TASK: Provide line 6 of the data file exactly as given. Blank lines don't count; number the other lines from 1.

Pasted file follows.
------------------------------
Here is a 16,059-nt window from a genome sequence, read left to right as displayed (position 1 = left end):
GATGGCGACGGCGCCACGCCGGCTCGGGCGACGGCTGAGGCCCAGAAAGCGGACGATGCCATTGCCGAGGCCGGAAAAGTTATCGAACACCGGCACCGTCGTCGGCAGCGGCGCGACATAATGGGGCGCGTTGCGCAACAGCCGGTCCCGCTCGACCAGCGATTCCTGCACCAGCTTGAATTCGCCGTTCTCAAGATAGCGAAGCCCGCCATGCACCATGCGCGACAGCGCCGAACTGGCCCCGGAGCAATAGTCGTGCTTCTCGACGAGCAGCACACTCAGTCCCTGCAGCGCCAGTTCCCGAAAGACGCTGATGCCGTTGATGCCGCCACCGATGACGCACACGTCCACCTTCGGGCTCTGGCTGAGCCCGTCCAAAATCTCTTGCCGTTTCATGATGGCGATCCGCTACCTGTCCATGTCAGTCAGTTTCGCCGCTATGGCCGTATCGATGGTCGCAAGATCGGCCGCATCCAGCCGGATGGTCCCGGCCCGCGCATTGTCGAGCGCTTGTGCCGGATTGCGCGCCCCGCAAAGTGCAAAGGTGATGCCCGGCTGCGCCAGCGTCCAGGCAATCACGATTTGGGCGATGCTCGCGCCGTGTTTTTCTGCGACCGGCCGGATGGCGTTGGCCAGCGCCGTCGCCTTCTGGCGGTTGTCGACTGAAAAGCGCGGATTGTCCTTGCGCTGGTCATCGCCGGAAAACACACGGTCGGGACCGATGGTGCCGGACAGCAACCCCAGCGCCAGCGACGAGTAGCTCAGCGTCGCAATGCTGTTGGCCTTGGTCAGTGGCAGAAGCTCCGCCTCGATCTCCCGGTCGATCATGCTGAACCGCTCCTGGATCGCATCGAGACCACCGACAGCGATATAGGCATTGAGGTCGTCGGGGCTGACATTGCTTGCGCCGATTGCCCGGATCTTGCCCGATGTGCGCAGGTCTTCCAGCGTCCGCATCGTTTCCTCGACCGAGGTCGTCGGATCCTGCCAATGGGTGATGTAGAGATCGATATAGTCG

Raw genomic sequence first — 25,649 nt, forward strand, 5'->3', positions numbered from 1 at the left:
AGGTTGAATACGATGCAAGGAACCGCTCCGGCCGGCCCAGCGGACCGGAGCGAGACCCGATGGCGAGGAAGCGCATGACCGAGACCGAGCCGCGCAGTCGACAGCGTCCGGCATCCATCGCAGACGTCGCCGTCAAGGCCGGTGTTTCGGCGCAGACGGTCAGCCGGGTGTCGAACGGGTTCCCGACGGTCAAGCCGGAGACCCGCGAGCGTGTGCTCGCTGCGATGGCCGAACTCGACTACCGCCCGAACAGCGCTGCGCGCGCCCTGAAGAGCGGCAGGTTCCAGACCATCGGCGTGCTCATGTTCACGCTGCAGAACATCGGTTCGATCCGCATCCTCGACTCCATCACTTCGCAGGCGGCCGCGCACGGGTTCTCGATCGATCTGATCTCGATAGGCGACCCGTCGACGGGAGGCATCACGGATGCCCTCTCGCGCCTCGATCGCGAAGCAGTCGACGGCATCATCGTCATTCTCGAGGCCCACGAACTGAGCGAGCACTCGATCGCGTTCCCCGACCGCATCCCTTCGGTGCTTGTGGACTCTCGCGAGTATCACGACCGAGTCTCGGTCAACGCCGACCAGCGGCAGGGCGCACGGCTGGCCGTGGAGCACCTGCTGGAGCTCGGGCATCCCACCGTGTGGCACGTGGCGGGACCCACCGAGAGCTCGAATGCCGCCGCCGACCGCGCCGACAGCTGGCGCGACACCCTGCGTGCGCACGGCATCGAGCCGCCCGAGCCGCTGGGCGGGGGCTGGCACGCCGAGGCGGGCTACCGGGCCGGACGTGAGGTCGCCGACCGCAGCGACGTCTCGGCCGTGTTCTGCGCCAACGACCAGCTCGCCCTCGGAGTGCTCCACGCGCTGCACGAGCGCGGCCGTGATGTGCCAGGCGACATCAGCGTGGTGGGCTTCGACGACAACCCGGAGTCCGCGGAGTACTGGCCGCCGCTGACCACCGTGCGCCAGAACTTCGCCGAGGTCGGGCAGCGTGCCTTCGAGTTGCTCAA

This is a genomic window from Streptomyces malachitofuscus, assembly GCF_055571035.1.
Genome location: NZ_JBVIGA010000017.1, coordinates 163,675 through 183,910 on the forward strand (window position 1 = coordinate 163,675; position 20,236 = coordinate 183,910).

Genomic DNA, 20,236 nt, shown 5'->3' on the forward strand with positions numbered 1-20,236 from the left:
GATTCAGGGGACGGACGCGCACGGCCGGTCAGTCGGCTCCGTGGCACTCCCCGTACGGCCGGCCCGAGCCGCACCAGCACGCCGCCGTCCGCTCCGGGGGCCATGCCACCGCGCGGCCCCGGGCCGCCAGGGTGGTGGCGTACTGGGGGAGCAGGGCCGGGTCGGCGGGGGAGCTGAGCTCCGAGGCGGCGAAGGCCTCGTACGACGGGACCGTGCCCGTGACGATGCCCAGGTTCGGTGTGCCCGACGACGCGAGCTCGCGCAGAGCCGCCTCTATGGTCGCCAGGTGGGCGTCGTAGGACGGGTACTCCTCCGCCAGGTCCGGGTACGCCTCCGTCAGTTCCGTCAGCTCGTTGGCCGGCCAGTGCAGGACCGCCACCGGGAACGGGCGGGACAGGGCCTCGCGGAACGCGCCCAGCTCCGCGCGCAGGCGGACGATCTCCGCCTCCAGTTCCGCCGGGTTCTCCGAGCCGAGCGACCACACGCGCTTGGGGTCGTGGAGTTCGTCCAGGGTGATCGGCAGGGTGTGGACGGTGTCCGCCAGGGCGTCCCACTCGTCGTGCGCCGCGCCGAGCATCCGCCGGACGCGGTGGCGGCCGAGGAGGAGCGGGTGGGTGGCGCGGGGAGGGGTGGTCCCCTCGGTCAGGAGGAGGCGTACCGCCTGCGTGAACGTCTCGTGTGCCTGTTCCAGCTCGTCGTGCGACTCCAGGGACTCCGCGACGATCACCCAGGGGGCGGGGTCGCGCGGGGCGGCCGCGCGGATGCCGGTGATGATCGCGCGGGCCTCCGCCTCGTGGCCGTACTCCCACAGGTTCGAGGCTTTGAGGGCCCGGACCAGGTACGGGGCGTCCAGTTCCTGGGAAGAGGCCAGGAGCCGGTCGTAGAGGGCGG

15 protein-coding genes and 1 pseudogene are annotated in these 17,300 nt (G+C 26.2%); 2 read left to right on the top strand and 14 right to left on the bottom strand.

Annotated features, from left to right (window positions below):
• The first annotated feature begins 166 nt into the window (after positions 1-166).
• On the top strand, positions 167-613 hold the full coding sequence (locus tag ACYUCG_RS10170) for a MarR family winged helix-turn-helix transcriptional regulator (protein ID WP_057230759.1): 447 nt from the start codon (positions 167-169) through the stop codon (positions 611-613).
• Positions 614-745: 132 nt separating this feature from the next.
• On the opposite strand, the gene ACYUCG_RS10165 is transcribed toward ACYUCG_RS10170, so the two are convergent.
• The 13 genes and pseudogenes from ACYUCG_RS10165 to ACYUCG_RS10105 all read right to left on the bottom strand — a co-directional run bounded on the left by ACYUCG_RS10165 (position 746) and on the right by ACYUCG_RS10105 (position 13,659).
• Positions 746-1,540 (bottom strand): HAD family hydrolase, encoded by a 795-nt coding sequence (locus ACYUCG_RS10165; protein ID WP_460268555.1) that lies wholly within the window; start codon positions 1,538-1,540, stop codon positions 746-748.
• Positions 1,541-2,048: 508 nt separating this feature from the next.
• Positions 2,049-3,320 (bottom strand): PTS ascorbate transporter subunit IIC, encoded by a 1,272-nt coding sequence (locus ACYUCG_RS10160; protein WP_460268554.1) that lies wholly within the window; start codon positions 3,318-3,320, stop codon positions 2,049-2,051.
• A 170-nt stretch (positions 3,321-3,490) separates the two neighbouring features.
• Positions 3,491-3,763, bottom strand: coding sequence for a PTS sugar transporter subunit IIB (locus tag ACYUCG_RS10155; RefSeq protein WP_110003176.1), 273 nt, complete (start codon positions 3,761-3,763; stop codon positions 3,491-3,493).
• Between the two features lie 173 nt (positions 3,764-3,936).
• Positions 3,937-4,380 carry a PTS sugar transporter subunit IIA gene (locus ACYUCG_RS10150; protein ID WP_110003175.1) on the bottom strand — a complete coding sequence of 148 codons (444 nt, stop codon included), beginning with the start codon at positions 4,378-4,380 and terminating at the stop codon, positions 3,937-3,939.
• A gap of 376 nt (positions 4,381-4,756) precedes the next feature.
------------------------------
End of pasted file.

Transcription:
Genome location: NZ_JBVIGA010000017.1, coordinates 163,675 through 183,910 on the forward strand (window position 1 = coordinate 163,675; position 20,236 = coordinate 183,910).